Tees Heritage Park contains a mosaic of environments from reed beds to ancient woodland and supports a host of different species. Whether taking a short stroll in the park or visiting a particular wildlife site keep your eyes peeled for some.
View the Gallery for images Wildlife in the Park
The River Tees
The River Tees was once one of the most polluted in Britain. In 1970, over 500 tonnes of waste were being discharged into it every day. This caused the water temperature to rise, with a corresponding decrease in the dissolved oxygen it contained. Not surprisingly, such conditions were detrimental for wildlife survival in the river. In 1972, plans were drawn up to tackle the problem.
A gradual decline in heavy industries and a tightening of discharge permits began the decline in water pollution and Teessides image as a dirty area has changed. Much of the land once used by heavy industry has been reclaimed and developed for new business, public recreation and leisure. Between 1990 and 2001, water quality of the Tees Estuary improved dramatically and migratory fish have returned gradually to the River Tees due to recent improvements to intercept and treat domestic sewage and industrial discharges.
The Tees now has a population of Salmon, Sea Trout and coarse fish. These in turn support Kingfishers, Herons, Cormorants and Otters. Other birdlife include Mute Swans, Mallard Ducks, Canada Geese and Moorhens.
Bowesfield Wetland, Tees Valley Wildlife Trust
This wetland reserve is formed by three loops in the River Tees, each with its own character and special wildlife. The reserve is home to a growing number of birds such as Stonechat, Water Rail, Skylark and Curlew which roost and feed in the rich, wet grassland and lakes found on the site. The reserve also offers opportunities to spot Otters and Sand Martins along the river bank. Reed beds on the site are home to Reed Bunting and Harvest Mouse, whilst Roe Deer can often be seen moving through the reserve.
Quarry Woods, Preston Park
Woodland within Preston Park was declared a nature reserve in 2004. It is a former Victorian Quarry that has now been reclaimed by nature. Its location at the far southern edge of the park and its mix of trees such as Beech, Alder, Oak, Horse Chestnut and Larch make this a pleasant and quiet retreat from the bustle of other areas of the park.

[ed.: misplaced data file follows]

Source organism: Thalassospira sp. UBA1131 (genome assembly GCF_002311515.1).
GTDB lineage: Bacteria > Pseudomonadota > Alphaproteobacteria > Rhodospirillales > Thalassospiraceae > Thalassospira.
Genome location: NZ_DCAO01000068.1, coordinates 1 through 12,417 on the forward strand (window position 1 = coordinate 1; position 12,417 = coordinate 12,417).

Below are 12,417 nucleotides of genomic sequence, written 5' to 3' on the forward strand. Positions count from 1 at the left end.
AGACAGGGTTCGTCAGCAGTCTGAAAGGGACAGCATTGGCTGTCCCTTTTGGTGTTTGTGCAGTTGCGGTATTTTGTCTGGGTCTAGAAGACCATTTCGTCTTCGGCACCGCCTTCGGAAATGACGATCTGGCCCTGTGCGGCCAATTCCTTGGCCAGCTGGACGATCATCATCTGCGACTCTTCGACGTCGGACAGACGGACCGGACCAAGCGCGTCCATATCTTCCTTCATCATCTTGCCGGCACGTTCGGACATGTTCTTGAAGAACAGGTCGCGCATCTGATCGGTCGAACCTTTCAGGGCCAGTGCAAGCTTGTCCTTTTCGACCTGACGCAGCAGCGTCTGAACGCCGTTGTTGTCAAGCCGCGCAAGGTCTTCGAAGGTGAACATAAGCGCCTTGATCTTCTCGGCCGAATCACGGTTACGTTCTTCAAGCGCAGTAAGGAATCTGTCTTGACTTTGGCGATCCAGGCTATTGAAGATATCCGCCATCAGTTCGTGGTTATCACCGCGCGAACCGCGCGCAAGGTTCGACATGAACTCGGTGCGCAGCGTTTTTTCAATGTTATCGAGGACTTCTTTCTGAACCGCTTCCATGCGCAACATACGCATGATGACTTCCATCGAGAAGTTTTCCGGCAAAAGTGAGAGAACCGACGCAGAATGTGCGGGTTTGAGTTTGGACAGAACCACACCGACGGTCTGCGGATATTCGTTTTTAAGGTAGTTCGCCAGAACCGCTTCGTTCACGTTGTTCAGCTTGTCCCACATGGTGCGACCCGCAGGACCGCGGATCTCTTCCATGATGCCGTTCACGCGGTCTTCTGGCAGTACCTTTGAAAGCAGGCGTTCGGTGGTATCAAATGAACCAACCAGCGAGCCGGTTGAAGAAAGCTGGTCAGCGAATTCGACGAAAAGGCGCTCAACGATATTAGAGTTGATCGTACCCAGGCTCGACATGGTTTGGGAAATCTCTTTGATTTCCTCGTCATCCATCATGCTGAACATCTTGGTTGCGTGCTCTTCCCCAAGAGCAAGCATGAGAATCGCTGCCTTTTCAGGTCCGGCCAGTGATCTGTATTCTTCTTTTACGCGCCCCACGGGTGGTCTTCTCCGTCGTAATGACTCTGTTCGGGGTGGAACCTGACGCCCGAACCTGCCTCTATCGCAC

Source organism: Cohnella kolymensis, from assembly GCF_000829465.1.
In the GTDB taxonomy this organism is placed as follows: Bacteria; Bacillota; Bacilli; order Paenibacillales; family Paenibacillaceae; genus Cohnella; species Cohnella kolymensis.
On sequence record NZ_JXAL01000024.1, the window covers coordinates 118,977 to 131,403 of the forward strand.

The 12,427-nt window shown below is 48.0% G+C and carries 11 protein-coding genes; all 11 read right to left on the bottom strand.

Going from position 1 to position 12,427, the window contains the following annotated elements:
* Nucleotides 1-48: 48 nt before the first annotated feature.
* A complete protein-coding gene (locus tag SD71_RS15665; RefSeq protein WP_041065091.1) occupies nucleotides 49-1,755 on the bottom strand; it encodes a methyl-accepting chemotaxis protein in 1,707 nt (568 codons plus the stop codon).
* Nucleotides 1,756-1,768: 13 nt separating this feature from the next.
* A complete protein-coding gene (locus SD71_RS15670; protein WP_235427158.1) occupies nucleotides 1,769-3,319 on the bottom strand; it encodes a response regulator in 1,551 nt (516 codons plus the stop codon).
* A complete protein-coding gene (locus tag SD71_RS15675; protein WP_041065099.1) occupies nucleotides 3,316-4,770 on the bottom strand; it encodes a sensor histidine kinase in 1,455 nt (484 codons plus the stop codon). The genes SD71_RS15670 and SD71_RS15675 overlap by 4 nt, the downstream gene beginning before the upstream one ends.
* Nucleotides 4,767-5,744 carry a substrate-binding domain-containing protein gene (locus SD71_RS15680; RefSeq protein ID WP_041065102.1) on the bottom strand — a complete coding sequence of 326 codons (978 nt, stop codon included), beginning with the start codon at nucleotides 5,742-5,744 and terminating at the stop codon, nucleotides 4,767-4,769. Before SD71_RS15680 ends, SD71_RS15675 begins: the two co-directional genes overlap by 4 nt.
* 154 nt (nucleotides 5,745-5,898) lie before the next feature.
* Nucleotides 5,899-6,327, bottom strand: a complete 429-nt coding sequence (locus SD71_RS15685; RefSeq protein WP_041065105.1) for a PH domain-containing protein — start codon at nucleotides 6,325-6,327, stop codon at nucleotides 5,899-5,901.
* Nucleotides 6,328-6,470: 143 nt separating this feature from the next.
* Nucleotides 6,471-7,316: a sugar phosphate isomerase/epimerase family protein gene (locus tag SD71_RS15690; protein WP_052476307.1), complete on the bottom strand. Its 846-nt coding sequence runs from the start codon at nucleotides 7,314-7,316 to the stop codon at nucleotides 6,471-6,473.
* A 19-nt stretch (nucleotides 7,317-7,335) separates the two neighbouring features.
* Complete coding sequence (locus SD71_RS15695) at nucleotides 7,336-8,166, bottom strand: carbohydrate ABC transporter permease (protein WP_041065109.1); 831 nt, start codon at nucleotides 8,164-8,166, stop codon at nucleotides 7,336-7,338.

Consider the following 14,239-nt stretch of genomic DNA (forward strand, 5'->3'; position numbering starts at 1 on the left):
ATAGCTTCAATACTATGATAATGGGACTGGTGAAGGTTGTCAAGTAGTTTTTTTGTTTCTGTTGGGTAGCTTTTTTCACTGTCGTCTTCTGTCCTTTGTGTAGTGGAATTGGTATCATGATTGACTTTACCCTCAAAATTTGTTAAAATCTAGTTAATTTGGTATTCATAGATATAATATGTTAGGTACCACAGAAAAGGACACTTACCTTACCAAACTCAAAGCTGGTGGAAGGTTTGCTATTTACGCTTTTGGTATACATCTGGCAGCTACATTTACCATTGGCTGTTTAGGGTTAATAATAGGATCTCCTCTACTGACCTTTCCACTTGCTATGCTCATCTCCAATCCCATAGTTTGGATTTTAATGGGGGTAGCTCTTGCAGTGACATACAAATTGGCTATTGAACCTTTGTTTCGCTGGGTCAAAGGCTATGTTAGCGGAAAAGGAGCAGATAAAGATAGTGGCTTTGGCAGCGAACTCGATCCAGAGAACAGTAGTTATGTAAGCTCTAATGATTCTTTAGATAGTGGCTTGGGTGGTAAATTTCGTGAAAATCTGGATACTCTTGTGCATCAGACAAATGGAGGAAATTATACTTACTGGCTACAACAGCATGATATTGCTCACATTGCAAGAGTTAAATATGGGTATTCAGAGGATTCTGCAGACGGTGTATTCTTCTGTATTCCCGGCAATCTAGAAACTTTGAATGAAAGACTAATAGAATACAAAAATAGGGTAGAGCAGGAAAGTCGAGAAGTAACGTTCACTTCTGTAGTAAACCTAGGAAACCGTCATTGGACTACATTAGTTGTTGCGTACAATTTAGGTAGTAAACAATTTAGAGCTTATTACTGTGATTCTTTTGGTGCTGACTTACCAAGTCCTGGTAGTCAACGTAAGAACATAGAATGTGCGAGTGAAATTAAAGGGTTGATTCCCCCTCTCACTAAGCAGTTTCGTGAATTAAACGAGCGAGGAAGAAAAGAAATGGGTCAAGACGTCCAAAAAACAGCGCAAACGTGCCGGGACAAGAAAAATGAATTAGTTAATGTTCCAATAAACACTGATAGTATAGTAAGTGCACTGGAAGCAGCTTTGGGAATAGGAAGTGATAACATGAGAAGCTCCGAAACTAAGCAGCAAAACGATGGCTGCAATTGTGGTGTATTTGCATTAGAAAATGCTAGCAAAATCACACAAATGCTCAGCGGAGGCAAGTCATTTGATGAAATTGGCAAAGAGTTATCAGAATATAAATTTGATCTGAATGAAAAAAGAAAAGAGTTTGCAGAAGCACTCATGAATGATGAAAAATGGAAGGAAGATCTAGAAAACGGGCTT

Part of the quarry is now flooded and provides a home for Frogs, Toads, Newts and birds such as Moorhen, as well as a host of invertebrates. The mature woodland provides for a wealth of wildlife and woodland flowers. You may hear the drumming of a Great Spotted Woodpecker and at night the hoots of a Tawny Owl. Rabbits abound, Foxes and even Roe Deer have been seen.
Bassleton Wood and the Holmes
Bassleton Woods is a six-hectare pocket of ancient deciduous woodland sandwiched between the Bassleton Court housing estate of Thornaby and the River Tees. It was declared a local Nature Reserve in October 1992. It’s interesting array of woodland flowers give a hint of its ancient past, although there are no huge trees here as the woods were felled at the end of World War Two.
It is a haven to Wych Elm and some English Elm, trees that were decimated in other areas countrywide by Dutch elm disease. There are some rarely seen creatures here such as the ‘White Letter Hairstreak Butterfly’ and despite the proximity of housing there is the possibility of seeing a Roe Deer if you are out for an early morning walk. The Holmes area of the nature reserve comprises 6.8-hectares of low-lying ex-agricultural land in a meander known to Thornaby residents as horseshoe bend. It is a mix of developing woodland, wildflower meadow and wetlands.
Black Bobbies’ Field
Although only a small site of some 6 hectares nestled up against housing in Thornaby, this reserve is host to a range of wildlife. It was declared a Local Nature Reserve in 1992. There are developing woodland, wet meadows, a large pond and a fish haven connected to the river. A footpath elevated for much of its length on an earthen mound goes around the site giving good views of the meadows, ponds and river. A metal bridge takes the walker across the neck of the fish haven.